League tables receive a blow ... from the right
It was not what the audience had expected to hear from their Tory speaker. But when the Conservative chair of the education select committee stood up to speak, he demanded that ministers change the way they measure schools because current league tables are denying pupils a "rounded education".
In a speech heavily critical of a central plank of coalition schools policy that would have won cheerleaders among many on the left of the education debate, Graham Stuart said the main GCSE performance measure has led to schools "gaming" the system.
He warned that the indicator of five A*-Cs including English and maths had damaged the education of both the most able pupils and those who were falling behind due to a focus on borderline CD grade pupils.
The measure, Mr Stuart said, is out of line with ministers' aim to improve the performance of the most disadvantaged pupils.
"The government has said one of its top priorities overall is narrowing the gap between outcomes for rich and poor," the MP told education journalists last month. "And yet the accountability system they have put in place virtually ensures that attention will be focused not on the lowest performing, which sadly we know are typically the poorest, but will instead divert attention away from them.
"This is a terrible irony, which must be addressed."
As an alternative, Mr Stuart is suggesting a solution (see panel, opposite) proposed by academics from Bristol and London universities that would encourage greater breadth by measuring the average GCSE attainment in pupils' eight best subjects. It would also include measures of the performance of pupils with different prior attainment to ensure that schools pay proper attention to all ability groups.
The MP's comments are a direct challenge to the position of his fellow ministers. They introduced the English Baccalaureate - which Mr Stuart also believes needs reform - to encourage the revival of traditional academic subjects. But they have also stated that the existing GCSE indicator will "always" be the "most important ... anchor" measure.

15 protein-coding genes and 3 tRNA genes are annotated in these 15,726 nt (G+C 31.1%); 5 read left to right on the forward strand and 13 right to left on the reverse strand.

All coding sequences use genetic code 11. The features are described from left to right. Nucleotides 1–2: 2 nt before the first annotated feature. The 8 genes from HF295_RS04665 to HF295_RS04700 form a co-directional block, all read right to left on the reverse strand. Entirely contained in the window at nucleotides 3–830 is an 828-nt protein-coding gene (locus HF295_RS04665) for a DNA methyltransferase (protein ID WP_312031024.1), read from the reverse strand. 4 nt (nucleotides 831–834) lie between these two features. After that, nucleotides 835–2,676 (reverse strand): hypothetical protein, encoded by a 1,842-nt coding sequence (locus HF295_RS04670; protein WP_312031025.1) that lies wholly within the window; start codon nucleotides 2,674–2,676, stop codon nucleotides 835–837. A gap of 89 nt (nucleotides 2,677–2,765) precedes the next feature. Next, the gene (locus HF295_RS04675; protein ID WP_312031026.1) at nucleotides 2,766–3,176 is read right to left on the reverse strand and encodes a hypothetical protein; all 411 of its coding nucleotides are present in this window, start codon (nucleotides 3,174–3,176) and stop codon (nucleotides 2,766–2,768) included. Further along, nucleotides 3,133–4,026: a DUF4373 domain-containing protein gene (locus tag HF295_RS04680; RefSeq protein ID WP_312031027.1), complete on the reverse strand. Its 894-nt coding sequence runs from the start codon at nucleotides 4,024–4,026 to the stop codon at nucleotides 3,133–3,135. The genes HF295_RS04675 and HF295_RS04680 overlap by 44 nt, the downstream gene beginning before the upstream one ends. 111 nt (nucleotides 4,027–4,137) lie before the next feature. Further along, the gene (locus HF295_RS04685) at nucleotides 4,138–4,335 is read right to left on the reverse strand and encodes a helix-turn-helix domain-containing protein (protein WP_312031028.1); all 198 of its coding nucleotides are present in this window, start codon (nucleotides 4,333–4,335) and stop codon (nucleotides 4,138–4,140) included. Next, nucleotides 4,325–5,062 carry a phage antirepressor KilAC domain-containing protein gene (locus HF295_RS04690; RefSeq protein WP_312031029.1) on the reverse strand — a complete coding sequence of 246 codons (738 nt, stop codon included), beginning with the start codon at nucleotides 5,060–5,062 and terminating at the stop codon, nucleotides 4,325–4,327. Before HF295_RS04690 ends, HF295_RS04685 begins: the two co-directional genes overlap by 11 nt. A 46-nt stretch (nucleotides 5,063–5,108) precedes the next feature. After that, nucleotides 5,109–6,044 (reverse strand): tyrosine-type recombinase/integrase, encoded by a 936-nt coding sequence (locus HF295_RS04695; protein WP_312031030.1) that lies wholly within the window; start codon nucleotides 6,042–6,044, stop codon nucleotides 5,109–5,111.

And education secretary Michael Gove is going further by raising the bar on the indicator. By 2015 all secondaries will be expected to have at least half of their pupils achieving five A*-C GCSEs including English and maths, and could be targets for intervention if they don't.
"Experience tells us that the response of schools to this new baseline will not be wholly constructive as far as the children in their care are concerned," Mr Stuart warned.
He noted that the previous Labour government placed a similar emphasis on the same GCSE measure "during a period when England's comparative performance fell, as judged by Pisa (Programme for International Student Assessment)".
"The sad fact is there is currently very little alignment between accountability and the education policy outcomes we are trying to achieve," Mr Stuart said. "The centrality of (the main GCSE) measure to secondary schools has led to an over emphasis on qualifications and preparation for them at the expense of a more rounded education.
"It has also contributed to gaming by schools as they seek to maximise their performance and incentivised a focus on borderline pupils to the detriment both of the most able and those falling behind."
The MP added: "We need to ensure that we have a coherent overall accountability system that creates incentives for leaders within schools to give equal priority to every child."
The Department for Education said that a school with pupils making at least average progress, compared with prior attainment, in English or maths would not be judged to be below the government's "floor standard" regardless of its GCSE or Sats results.
"The floor standards are fairer now that progression has been added," a spokesperson said. "This will encourage schools to raise the performance of all their pupils, not just those on the borderline."
But with the government's focus on the new EBac, this is also only going to ramp up pressure on schools to focus on the CD boundary. The EBac is a performance measure introduced at the beginning of last year by coalition ministers. It assesses how many pupils achieve a C or above in English, maths, two sciences, history or geography and a modern foreign language.
With this as an additional worry for heads and teachers, Mr Stuart's concerns look unlikely to be resolved any time soon.
Graham Stuart has suggested that a paper by Dr Rebecca Allen of London University's Institute of Education and Professor Simon Burgess of Bristol University contains the solution to the school accountability problems he raises.
The MP says it proposes "replacing the category A* to C and instead calculating the average GCSE attainment of students in their best eight subjects".
"This could allow for sufficient depth and breadth in the curriculum," Mr Stuart argued.
Secondly, he said, the academics suggested "looking at the mean score of how children at a school perform in GCSEs based on the 25th, 50th and 75th percentiles in key stage 2 tests".
"These two approaches might allow for a composite score that paid sufficient attention to prior attainment and gave schools credit for their work with pupils at all levels of performance," Mr Stuart concluded.